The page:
The North Vietnamese, who lost face, were even more outraged when they learned that Commander Denton, in the Japanese-taped interview broadcast on American television on May 17, 1966, had blinked out “T-O-R-T-U-R-E.” It was the first confirmation that American prisoners of war were being subjected to atrocities during the Vietnam War.
The commander was beaten all night.


Saturday, March 15th, 2014

Gene Weingarten, the subject of previous posts here, has a short but nice appreciation of Joe McGinniss and Fatal Vision up at the WP site.

(Although this is dated March 11th, it only came to my attention today. There’s a note on it that says it originally came from Weingarten’s online chat.)

I am probably shooting a gigantic hole in my credibility as a true-crime buff. But, while I have read many of the “classics” of the genre (and some crap, too), I confess that I have not yet read Fatal Vision. Both Weingarten and Bill James say enough good things about it, however, that I think that will be next on my reading list. After, of course, I finish the true crime book I’m currently reading.

Edited to add: Discussion question for the huddled masses: was the Dreyfus affair really a “true crime” story? I would say “yes”: treason is, after all, a crime. Does the fact that Dreyfus was wrongly accused change that classification? Not in my mind: does the fact that O.J. was acquitted make the murders of Nicole Brown Simpson and Ronald Goldman any less a true crime story? Would it change my mind if it turned out there was no actual treason? I don’t think so; there was still a criminal accusation and trials, which to me qualifies it as a “true crime” story. Which raises the question: could you have a “true crime” story in which, not only is the accused innocent, but the crime itself never happened? For example, a murder charge where the alleged victim actually turns up alive and testifies for the defense? I am inclined to say “yes, and that’s a book I’d want to read”.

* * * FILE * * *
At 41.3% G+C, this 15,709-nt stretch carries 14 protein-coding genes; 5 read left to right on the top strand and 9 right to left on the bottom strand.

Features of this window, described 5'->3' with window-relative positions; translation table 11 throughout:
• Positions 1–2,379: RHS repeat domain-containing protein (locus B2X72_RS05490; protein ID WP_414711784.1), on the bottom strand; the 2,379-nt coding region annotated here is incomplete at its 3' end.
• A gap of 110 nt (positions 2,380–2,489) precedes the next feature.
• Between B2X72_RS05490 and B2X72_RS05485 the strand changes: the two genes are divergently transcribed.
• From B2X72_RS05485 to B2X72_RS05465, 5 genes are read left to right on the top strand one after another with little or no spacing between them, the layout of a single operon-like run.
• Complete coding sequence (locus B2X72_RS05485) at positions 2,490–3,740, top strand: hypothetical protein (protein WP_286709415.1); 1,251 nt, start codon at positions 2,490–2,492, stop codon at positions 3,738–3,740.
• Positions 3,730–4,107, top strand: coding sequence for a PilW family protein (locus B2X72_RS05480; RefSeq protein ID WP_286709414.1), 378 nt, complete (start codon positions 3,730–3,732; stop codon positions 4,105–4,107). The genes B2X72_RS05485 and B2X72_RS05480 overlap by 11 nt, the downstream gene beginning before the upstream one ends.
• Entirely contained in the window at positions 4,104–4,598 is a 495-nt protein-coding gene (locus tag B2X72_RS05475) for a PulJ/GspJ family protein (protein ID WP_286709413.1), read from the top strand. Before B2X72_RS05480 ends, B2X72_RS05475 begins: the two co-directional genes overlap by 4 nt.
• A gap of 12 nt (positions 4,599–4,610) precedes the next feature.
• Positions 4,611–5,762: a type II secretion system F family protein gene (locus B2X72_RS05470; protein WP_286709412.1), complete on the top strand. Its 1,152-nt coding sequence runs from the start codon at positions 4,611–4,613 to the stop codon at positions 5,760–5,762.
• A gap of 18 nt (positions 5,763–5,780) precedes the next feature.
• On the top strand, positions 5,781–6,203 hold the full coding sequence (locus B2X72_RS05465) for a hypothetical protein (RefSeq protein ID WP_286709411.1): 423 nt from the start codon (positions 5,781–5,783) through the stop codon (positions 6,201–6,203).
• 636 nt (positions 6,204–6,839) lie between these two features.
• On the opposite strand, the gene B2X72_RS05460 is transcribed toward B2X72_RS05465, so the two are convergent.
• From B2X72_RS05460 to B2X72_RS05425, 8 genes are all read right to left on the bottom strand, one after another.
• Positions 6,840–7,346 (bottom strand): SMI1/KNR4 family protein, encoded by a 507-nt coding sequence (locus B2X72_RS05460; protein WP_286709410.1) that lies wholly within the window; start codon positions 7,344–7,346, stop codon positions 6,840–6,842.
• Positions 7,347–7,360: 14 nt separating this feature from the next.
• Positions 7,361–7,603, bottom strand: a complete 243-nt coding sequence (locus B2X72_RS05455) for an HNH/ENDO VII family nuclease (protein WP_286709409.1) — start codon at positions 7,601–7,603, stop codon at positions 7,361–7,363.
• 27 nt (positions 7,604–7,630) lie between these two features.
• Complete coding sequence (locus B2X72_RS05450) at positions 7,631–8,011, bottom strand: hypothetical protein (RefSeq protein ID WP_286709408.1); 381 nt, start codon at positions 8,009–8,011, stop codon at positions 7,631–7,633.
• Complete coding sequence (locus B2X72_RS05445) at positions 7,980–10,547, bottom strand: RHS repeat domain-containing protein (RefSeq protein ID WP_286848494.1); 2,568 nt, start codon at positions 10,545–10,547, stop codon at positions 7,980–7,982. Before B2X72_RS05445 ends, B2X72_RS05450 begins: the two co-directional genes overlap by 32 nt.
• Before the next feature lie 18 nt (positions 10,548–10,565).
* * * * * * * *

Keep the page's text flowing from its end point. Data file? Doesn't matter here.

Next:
Howard Waldrop, call your office, please.

Wednesday, March 12th, 2014

By way of Popehat on the Twitter, NPR’s counterfactual series, “What If World War I Had Never Happened?

Do you think Sarajevo is full of assassins?” I can’t lie; this made me smile, as did “a very Austro-Hungarian problem” and “Is this how you greet visitors, by throwing bombs at them?”

(See also. Also, I have to admit to some curiosity; what kind of sandwich?)

Edited to add: Well. Well well well. Well.

Also, wouldn’t “Gavrilo Princip’s Sandwich” be a great name for a band?

This day in history.

Thursday, January 30th, 2014

Our great and good friend Borepatch has a post up about all the folks who died on January 30th, including Gandhi, Sir Everard Digby, and that guy who crossed the 47 Ronin.

Borepatch’s post, and an email from Chartwell Booksellers, reminded me: Winston Churchill died on January 24th, 1965, but his funeral was today er, on this date in 1965.

A couple of years ago, I read John Keegan’s Winston Churchill: A Life, and there was something in it that I found striking and moving:

Queen Elizabeth II attended his funeral.

I know that sounds like something you’d expect for Churchill, and I doubt there was any question about her going. But the royal family almost never attends the funeral of a commoner: they only go to funerals of other members of the royal family. I have this mental image of Elizabeth arguing with her people: “I’m going. I don’t care about tradition. He won the war, you…” Well, I doubt Elizabeth would say “assholes” but she might think it. I know it is fashionable to sniff at England and wonder what they need with the royal family, but it does seem like Elizabeth II is the class act of the bunch.

(And he got a state funeral, too. According to Keegan, the last commoner to get one of those was the Duke Of Wellington. In 1852.)